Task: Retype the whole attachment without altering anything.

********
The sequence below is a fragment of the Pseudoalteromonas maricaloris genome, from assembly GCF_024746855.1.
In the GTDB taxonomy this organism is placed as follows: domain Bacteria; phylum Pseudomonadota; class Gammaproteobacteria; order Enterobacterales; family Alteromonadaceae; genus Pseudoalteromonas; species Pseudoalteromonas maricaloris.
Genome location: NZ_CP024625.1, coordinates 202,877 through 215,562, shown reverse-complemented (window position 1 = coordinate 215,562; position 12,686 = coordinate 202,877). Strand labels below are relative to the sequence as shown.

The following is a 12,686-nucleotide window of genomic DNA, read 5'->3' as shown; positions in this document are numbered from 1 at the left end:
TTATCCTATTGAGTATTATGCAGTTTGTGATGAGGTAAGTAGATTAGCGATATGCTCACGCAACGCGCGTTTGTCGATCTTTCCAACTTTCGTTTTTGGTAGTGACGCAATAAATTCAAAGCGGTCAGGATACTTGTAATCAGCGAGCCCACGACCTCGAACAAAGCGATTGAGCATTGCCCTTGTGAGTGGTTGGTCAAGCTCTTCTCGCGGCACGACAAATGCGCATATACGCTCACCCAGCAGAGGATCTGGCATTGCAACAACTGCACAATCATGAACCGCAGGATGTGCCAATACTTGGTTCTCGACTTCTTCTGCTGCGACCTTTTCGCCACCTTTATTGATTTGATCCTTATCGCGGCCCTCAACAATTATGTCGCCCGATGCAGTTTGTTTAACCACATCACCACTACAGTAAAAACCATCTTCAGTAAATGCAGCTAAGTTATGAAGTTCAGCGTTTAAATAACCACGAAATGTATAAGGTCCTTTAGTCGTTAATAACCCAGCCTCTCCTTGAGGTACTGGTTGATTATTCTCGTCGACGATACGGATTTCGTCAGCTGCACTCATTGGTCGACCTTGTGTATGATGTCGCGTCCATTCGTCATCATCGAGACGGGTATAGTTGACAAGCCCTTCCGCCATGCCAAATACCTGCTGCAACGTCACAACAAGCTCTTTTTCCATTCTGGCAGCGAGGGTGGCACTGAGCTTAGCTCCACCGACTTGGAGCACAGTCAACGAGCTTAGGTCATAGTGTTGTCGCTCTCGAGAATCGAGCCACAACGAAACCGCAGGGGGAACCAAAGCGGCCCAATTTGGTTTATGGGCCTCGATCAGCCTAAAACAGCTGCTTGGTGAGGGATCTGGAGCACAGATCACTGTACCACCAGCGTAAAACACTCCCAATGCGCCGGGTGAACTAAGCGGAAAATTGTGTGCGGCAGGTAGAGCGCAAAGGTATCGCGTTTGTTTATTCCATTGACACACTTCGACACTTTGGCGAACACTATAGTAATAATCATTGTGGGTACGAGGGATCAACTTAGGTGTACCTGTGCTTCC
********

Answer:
The sequence below is a fragment of the Pseudoalteromonas maricaloris genome, from assembly GCF_024746855.1.
In the GTDB taxonomy this organism is placed as follows: domain Bacteria; phylum Pseudomonadota; class Gammaproteobacteria; order Enterobacterales; family Alteromonadaceae; genus Pseudoalteromonas; species Pseudoalteromonas maricaloris.
Genome location: NZ_CP024625.1, coordinates 202,877 through 215,562, shown reverse-complemented (window position 1 = coordinate 215,562; position 12,686 = coordinate 202,877). Strand labels below are relative to the sequence as shown.

The following is a 12,686-nucleotide window of genomic DNA, read 5'->3' as shown; positions in this document are numbered from 1 at the left end:
TTATCCTATTGAGTATTATGCAGTTTGTGATGAGGTAAGTAGATTAGCGATATGCTCACGCAACGCGCGTTTGTCGATCTTTCCAACTTTCGTTTTTGGTAGTGACGCAATAAATTCAAAGCGGTCAGGATACTTGTAATCAGCGAGCCCACGACCTCGAACAAAGCGATTGAGCATTGCCCTTGTGAGTGGTTGGTCAAGCTCTTCTCGCGGCACGACAAATGCGCATATACGCTCACCCAGCAGAGGATCTGGCATTGCAACAACTGCACAATCATGAACCGCAGGATGTGCCAATACTTGGTTCTCGACTTCTTCTGCTGCGACCTTTTCGCCACCTTTATTGATTTGATCCTTATCGCGGCCCTCAACAATTATGTCGCCCGATGCAGTTTGTTTAACCACATCACCACTACAGTAAAAACCATCTTCAGTAAATGCAGCTAAGTTATGAAGTTCAGCGTTTAAATAACCACGAAATGTATAAGGTCCTTTAGTCGTTAATAACCCAGCCTCTCCTTGAGGTACTGGTTGATTATTCTCGTCGACGATACGGATTTCGTCAGCTGCACTCATTGGTCGACCTTGTGTATGATGTCGCGTCCATTCGTCATCATCGAGACGGGTATAGTTGACAAGCCCTTCCGCCATGCCAAATACCTGCTGCAACGTCACAACAAGCTCTTTTTCCATTCTGGCAGCGAGGGTGGCACTGAGCTTAGCTCCACCGACTTGGAGCACAGTCAACGAGCTTAGGTCATAGTGTTGTCGCTCTCGAGAATCGAGCCACAACGAAACCGCAGGGGGAACCAAAGCGGCCCAATTTGGTTTATGGGCCTCGATCAGCCTAAAACAGCTGCTTGGTGAGGGATCTGGAGCACAGATCACTGTACCACCAGCGTAAAACACTCCCAATGCGCCGGGTGAACTAAGCGGAAAATTGTGTGCGGCAGGTAGAGCGCAAAGGTATCGCGTTTGTTTATTCCATTGACACACTTCGACACTTTGGCGAACACTATAGTAATAATCATTGTGGGTACGAGGGATCAACTTAGGTGTACCTGTGCTTCC